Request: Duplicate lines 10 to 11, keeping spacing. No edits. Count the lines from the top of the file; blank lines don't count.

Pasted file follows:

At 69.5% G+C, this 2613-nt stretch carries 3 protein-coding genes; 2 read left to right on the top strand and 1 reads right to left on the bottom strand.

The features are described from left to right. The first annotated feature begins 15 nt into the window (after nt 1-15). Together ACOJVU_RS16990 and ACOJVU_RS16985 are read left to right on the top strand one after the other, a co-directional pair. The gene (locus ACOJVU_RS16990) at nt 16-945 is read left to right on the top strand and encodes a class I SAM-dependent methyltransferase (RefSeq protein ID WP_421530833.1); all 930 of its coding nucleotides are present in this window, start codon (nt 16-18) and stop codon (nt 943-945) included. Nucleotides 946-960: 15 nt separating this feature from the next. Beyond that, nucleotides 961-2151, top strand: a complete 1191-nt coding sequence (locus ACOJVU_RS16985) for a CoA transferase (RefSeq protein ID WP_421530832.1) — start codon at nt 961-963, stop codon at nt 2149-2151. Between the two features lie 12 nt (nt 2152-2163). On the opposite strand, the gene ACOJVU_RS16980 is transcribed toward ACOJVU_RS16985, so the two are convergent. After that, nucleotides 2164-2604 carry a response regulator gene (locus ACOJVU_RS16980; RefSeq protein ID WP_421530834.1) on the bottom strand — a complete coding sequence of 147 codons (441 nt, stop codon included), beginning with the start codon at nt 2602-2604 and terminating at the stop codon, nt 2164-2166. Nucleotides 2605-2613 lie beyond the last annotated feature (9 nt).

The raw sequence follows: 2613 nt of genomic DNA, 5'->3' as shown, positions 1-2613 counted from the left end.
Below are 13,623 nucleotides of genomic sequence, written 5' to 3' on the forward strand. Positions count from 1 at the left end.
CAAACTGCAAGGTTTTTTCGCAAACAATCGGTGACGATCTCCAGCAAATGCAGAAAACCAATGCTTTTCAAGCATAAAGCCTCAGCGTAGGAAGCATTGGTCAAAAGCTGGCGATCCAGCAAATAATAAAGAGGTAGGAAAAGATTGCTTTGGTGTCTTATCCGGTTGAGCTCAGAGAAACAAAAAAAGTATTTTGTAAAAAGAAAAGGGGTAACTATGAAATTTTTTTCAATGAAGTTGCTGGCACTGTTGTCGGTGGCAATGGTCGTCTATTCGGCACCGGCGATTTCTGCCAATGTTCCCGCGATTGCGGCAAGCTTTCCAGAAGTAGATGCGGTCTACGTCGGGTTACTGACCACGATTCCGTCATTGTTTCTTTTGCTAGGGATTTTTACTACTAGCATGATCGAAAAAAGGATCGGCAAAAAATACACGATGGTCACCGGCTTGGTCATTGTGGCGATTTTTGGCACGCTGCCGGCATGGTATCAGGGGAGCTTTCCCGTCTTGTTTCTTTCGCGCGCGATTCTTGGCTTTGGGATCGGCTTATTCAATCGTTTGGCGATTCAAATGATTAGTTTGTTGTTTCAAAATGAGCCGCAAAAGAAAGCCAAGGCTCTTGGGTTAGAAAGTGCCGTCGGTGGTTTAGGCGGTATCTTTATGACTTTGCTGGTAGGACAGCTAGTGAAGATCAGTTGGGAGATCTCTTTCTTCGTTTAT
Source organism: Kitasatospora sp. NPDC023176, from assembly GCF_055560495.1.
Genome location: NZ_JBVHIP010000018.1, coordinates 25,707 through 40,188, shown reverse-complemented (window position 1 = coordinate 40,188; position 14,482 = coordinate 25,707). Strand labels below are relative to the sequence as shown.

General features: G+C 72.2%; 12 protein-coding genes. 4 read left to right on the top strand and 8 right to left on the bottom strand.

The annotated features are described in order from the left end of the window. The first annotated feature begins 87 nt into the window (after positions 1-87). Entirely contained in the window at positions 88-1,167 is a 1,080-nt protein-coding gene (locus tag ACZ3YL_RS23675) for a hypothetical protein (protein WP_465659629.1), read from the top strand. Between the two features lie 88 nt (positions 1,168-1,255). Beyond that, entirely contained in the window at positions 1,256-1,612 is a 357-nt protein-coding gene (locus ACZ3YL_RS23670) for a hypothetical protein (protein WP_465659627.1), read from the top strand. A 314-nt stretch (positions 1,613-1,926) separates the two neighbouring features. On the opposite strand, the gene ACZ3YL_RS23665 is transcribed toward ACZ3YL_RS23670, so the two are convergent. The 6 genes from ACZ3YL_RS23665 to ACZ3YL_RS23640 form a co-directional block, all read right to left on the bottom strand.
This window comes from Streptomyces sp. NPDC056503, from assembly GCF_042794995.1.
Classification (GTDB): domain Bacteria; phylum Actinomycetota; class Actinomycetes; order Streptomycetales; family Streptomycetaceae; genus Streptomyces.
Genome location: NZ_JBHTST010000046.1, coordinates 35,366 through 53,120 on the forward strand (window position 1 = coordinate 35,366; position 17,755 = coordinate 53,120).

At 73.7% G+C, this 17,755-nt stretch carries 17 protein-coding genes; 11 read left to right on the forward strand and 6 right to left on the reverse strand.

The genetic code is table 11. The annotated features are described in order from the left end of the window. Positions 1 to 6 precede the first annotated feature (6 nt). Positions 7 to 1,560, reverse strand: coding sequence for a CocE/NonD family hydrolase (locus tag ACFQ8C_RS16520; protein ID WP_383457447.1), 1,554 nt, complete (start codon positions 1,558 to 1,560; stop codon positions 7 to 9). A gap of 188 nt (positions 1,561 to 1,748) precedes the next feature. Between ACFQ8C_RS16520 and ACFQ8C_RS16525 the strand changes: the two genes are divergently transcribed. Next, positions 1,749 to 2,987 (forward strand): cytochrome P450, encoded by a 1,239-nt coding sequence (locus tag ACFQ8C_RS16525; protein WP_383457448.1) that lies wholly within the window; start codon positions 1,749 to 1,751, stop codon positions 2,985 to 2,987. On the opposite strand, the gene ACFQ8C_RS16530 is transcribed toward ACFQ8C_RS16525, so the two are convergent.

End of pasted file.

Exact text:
This window comes from Streptomyces sp. NPDC056503, from assembly GCF_042794995.1.
Classification (GTDB): domain Bacteria; phylum Actinomycetota; class Actinomycetes; order Streptomycetales; family Streptomycetaceae; genus Streptomyces.